The pipe organ, installed in the old church in the same year as the dedication of that building, has also been moved to the new quarters where the organ and the original pipes were placed after the instrument had been rebuilt and restored. The woodwork that surrounds the new installation was done by local craftsman Klaus Rau. The organ also was a commemorative gift given in honor of the Rev. Robert Fry who was minister at the time of the building of the church on Wallace Avenue.
Despite the loss of its congregation the old church remains a part of the life of the community. Brides still walk down the aisle as they have for the past one hundred years thanks to the efforts of Suzanne Anderson, who leases the building from a private owner and operates the Coeur d’Alene Wedding Chapel.
Her assistant, Lisa Anderson says that Suzanne is the guiding force behind the business. “She has put so much of herself into it.”
Lisa, who also bakes wedding cakes on order, says that many weddings become so hectic trying to make it a perfect day that those involved sometimes can’t wait for the day to be over with. “We try to make it as easy as possible. We can handle everything from catering a dinner to just helping when people want to bring their own food. It can be a very large wedding or a small one with maybe the couple and a few others. The small ones are the ones I most enjoy.”
There have been some unsettling occasions she admits. “Once, just two hours before the ceremony, the bride discovered her dress had been left in Spokane.” Someone retrieved the missing gown just in time for the wedding to proceed as planned.
Have there been any “unusual” weddings? “Yes,” says Lisa. “One that brought a smile was one in which the groom and groomsmen wore tights and the bride walked down the isle to the theme music from “Star Wars.”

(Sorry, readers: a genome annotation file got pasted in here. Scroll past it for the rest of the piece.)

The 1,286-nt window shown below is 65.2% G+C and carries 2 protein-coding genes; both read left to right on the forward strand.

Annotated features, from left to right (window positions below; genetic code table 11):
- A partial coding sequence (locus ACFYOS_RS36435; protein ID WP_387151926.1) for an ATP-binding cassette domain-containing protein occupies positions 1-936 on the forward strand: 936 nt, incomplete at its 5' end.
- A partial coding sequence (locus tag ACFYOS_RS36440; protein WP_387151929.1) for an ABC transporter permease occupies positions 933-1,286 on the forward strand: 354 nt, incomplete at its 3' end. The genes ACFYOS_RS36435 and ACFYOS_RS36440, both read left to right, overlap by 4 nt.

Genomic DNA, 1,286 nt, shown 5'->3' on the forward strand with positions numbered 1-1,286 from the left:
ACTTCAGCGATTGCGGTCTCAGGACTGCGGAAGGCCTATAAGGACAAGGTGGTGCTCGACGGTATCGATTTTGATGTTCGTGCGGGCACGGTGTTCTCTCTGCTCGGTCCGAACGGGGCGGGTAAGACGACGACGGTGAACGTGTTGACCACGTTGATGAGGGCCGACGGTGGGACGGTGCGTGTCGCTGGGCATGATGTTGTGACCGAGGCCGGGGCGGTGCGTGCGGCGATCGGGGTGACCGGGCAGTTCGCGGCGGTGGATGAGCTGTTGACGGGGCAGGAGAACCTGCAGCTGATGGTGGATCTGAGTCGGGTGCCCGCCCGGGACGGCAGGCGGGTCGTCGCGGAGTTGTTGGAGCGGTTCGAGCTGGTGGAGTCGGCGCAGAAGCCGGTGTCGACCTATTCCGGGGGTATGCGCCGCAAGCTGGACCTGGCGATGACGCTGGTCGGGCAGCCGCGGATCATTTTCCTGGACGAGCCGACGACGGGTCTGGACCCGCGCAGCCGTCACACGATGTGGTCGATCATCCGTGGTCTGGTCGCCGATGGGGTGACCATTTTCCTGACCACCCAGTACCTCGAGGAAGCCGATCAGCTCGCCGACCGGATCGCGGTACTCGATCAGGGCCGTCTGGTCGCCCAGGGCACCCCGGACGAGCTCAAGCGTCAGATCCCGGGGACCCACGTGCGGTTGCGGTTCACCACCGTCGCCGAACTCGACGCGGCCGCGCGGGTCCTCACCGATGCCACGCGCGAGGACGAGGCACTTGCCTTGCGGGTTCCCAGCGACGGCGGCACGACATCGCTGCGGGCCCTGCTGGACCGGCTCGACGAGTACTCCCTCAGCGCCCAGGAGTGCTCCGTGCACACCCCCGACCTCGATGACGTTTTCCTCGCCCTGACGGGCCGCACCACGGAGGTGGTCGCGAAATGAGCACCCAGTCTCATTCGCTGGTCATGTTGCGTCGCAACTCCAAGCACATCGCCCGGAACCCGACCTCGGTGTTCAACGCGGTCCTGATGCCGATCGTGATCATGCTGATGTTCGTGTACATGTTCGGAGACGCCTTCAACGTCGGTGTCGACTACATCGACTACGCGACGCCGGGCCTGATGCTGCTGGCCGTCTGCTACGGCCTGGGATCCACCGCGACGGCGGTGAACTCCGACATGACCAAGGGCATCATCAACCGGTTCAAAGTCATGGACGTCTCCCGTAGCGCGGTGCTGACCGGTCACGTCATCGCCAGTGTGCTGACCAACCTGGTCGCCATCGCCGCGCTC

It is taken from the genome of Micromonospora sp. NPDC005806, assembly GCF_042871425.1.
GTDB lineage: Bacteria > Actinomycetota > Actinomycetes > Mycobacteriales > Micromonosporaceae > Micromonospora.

About six years ago the church had a close call with fire. According to Lisa, workmen had been doing some rewiring near the roof. A spark started a fire in the roofing but it was discovered and brought under control quickly. The only damage was from water and smoke.
The church also had a chance in television when, in 1996, the church was chosen for the site of a new series, “Amazing Grace,” starring Patty Duke in the role of a woman who is a minister. Some alterations in the interior were done that are not permanent. The nave was made narrower with walls built just outside the classical columns and the front was rebuilt to replace the empty area where the original organ had stood. Set designers placed new, stained glass windows in the new walls. These superficial changes remain and in no way detract from the integrity of the building because they could be removed at any time.
One wonders what the future holds for this church that was built by and for people who, for the most part, lived within walking distance. The neighborhood where they lived is renewing itself. Houses as old as the church have fresh paint and well-kept yards. Can the old church fill a permanent place here? It is hard to tell, but perhaps the diversity in its architecture opens the door to a diverse future, attractive to people with imagination as creative as its architect.